Other members of the group held out for going straight to a metallic cartridge weapon. Even among the metallic cartridge advocates there are a few differences of opinion. One wants a single-shot dropping block rifle like the Sharps, another wants a single-shot rolling block like the Remington, another wants a tip-down rifle based on the single-shot shotgun, and one wants to do an add-on hinged-breech to the SRG like the Trapdoor Springfield. All of these actions are strong enough for an effective black powder load and were fairly popular. Examples of each should be in Grantville, since the single-shots are all popular with cowboy action shooters and deer hunters who use single-shot rifles.
All of these single-shot designs confer a major military advantage: they allow effective reloading from the prone position. The troops no longer have to expose themselves to enemy fire by standing upright to reload the SRG from the muzzle. This preserves the lives of veterans and allows recruits a better chance of becoming veterans in the first place. But all of the designs except the Trapdoor have the disadvantage of requiring entirely new tooling to produce, thus delaying their introduction and keeping the troops exposed in the interim.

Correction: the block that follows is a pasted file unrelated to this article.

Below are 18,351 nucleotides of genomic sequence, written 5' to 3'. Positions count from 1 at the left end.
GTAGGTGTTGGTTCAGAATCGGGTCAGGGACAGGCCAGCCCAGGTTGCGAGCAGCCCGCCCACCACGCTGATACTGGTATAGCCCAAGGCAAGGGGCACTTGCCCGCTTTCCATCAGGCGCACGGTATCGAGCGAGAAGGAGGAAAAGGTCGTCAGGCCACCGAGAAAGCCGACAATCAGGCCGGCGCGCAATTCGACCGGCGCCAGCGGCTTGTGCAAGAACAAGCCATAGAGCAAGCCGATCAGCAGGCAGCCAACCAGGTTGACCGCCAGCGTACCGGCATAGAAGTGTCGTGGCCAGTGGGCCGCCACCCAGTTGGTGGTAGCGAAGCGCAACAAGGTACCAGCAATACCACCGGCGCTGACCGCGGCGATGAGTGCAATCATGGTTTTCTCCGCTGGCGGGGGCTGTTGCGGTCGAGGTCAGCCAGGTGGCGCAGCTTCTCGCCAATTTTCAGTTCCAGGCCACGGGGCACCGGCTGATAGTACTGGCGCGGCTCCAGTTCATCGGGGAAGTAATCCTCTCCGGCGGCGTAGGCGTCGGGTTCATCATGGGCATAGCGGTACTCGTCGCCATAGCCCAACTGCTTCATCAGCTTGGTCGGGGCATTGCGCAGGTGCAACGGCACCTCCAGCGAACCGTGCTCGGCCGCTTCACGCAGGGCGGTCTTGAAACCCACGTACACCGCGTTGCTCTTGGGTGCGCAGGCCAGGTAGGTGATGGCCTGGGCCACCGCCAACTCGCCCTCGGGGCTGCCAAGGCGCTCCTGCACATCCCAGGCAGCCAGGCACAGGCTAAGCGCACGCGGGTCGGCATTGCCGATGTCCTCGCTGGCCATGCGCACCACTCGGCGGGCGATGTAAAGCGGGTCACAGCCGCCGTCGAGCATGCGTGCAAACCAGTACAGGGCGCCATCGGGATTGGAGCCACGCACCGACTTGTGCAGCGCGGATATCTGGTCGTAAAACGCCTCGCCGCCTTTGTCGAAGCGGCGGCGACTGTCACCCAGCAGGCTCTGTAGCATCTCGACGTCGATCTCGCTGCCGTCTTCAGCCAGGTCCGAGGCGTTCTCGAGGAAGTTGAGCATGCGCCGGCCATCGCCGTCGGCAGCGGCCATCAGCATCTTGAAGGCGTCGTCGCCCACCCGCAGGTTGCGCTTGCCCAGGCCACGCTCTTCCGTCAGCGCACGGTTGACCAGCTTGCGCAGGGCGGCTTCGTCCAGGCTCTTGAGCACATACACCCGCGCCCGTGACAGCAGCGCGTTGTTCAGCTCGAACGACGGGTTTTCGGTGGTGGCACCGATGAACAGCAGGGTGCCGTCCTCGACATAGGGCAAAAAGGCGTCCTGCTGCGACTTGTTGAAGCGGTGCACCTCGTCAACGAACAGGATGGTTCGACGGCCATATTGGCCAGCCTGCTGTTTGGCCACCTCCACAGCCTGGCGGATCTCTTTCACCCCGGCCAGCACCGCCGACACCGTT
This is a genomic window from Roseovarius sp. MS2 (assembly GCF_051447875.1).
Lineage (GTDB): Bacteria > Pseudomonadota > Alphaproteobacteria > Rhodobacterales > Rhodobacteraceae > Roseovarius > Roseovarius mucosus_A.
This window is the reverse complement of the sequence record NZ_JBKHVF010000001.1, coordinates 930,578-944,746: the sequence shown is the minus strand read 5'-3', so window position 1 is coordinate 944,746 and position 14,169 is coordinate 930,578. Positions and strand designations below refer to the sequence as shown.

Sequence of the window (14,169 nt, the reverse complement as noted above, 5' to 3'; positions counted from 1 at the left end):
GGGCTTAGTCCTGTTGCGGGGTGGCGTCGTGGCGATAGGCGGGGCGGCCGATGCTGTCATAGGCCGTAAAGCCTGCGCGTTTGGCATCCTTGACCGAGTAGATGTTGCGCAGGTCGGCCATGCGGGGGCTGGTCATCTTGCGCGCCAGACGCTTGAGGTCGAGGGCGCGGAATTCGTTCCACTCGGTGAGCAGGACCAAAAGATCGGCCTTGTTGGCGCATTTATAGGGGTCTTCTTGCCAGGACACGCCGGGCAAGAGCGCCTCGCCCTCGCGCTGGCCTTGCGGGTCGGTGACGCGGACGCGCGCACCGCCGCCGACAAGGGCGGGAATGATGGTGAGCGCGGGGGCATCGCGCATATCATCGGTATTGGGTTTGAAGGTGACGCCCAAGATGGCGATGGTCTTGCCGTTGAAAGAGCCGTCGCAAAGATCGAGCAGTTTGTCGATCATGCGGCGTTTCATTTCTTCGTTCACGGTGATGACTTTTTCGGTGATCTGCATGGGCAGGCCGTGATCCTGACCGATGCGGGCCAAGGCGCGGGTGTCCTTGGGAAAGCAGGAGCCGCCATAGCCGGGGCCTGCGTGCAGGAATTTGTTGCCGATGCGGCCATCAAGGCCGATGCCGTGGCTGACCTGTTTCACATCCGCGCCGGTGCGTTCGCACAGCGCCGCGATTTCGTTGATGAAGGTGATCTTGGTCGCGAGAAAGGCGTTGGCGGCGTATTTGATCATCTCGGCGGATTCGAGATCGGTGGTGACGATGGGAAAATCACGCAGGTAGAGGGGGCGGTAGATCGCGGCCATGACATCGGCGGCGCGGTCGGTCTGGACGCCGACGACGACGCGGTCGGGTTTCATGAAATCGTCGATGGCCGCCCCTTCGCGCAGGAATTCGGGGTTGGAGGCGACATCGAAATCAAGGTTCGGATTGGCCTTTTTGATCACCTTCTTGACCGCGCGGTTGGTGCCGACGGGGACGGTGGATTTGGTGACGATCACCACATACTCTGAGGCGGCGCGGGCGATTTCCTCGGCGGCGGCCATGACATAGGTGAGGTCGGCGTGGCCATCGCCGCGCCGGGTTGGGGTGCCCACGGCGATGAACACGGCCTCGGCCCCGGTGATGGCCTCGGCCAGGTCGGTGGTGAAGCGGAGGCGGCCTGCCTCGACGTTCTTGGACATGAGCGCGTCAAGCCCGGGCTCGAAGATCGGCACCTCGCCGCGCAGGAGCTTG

Still others of us want to skip single-shots and go straight to magazine rifles. But the question arises, which magazine rifle: lever action, bolt action or something else? The familiar Winchester lever action is well known and common in the area. Mauser and Lee style actions are the most common bolt-action hunting rifles. Add in the semi-auto SKS and you have the typical hunting rifles of the area. All of these magazine rifles give the prone reloading advantage, but they all require entirely new tooling (and even more of it than the single-shots), so they would increase the time the troops are exposed.
First we will look at the Sharps design. The Sharps designed by Christian Sharps in the 1840s is what is called a sliding block rifle. The breechblock, that part that closes the firing chamber, slides down to open the chamber when the operating lever is moved. Since the breechblock is almost totally enclosed by metal it is a very strong design.